1. reddit users need to upvote more and post less. If there’s too many posts not receiving enough upvotes, then this is the obvious solution. But reddit’s karma system doesn’t reward people who upvote, so it seems unlikely that this will work with the current incentive system.
  2. reddit needs to filter more posts into smaller subreddits. The fewer posts a subreddit receives, the more attention (and possibly upvotes) each individual post will receive. Thus, we can increase reddit’s content carrying capacity by filtering the posts typically going into the defaults into smaller, more niche subreddits.

The problem with solution #2, of course, is that the reddit front page disproportionately rewards users who make it there. So even if there’s an incredibly small chance of your post receiving any attention in a default subreddit compared to the smaller subreddits, if your post does reach the front page, it pays off more than if you posted in a smaller subreddit and more than makes up for all of your failed posts. (Game theorists might be thinking of risk analysis at this point…)

Thus — 2 years later — I still believe reddit must do away with the default subreddit system if it stands a chance of reaching its maximum potential.

A historical perspective on ignored reddit posts

After I shared this article, /u/minimaxir repeated this analysis on all of reddit’s posts back to 2008. I’ve shared his chart below with his permission.

pct-ignored-reddit-posts-over-time

Between 2008 and 2010 — reddit’s nascent years — upwards of 75% of all reddit posts went ignored. Once reddit started becoming popular in 2010 and beyond, we see the ratio of ignored posts go down to an even 50/50, then oddly stagnate there. This suggests to me that ~50% of all posts is reddit’s carrying capacity: Regardless of the number of users that join reddit, the increased number of upvotes from new users will be offset by the increased number of posts they submit. As a consequence, just waiting it out won’t solve reddit’s underprovision problem; we need to rethink reddit’s default subreddit structure.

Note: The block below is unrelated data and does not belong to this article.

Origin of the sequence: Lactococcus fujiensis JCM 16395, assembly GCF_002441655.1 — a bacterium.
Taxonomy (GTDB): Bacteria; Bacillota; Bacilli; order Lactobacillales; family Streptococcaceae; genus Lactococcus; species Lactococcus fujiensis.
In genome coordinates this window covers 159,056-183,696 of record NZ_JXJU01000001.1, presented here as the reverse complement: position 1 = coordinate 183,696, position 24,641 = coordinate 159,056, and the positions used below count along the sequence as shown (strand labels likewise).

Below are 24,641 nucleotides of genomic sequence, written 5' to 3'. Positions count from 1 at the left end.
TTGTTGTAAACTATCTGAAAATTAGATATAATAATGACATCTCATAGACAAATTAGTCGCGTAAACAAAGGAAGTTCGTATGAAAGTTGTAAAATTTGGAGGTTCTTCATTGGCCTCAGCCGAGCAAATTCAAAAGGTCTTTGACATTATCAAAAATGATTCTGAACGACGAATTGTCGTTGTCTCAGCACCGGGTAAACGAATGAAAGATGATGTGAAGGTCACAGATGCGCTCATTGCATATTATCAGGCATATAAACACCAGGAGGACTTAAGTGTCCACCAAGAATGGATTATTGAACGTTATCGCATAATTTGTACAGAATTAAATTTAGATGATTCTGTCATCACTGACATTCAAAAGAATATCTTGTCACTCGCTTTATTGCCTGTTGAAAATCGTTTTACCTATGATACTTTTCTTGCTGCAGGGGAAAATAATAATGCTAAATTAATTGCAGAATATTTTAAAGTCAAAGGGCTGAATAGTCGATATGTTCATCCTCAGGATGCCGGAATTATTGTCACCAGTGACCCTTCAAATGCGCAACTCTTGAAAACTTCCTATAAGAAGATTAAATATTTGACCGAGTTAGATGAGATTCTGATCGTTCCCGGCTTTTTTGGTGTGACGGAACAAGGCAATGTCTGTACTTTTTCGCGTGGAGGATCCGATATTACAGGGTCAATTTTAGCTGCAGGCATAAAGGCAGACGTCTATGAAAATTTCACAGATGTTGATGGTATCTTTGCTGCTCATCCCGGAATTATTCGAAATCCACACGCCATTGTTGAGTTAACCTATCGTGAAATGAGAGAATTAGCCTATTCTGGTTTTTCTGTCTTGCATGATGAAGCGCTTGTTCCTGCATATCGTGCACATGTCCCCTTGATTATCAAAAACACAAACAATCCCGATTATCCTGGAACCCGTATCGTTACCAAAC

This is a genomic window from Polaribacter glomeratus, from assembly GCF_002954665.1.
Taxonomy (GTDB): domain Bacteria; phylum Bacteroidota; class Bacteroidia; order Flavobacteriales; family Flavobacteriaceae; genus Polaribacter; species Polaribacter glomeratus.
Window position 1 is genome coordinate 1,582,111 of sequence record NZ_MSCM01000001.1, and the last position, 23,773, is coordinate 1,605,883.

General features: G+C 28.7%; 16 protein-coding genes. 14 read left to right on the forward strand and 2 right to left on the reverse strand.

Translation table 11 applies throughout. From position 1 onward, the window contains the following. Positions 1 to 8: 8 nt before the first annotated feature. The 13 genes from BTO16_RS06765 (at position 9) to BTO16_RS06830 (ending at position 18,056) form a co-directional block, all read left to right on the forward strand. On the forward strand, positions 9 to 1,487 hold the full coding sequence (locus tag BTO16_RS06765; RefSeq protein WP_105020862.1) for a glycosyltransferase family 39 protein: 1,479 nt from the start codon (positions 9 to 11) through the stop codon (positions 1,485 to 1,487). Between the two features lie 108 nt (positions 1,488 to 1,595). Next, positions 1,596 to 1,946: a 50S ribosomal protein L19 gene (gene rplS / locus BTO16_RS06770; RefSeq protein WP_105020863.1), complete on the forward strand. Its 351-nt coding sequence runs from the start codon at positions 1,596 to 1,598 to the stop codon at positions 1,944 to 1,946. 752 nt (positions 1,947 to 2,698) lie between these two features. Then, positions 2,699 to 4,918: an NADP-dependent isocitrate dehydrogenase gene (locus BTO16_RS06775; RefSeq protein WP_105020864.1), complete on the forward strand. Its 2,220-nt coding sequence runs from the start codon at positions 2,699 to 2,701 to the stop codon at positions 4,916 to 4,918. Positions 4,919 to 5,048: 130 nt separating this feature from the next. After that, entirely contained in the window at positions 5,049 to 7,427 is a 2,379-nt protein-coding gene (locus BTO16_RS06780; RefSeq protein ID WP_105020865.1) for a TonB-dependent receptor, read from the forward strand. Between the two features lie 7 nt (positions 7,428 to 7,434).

You can find /u/minimaxir’s data source here.

What does this mean for you?

We all know that it’s tough to have a successful post on reddit, but now we’re beginning to learn that less than half of all posts receive just a single upvote — an extremely loose criterion.

This means that even if you make the best post possible on reddit, there’s still a high chance that it’s going to fail right out of the gate. Of course, if you pay attention to the reddit front page, there are some redditors who seem particularly talented at making successful posts on reddit — and that’s because there are some minor things you can do to increase your post’s chances of being noticed.

If you want to learn more about what factors into a successful reddit post, read this guide.

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Randy Olson is a Computer Science graduate research assistant at Michigan State University in Dr. Chris Adami’s lab specializing in artificial intelligence, artificial life, and evolutionary computation. He runs a research blog where he writes about Python, scientific computing, evolution, and AI. Randy is an ardent advocate of open science and regularly travels the U.S. to teach researchers scientific computing skills at Software Carpentry workshops.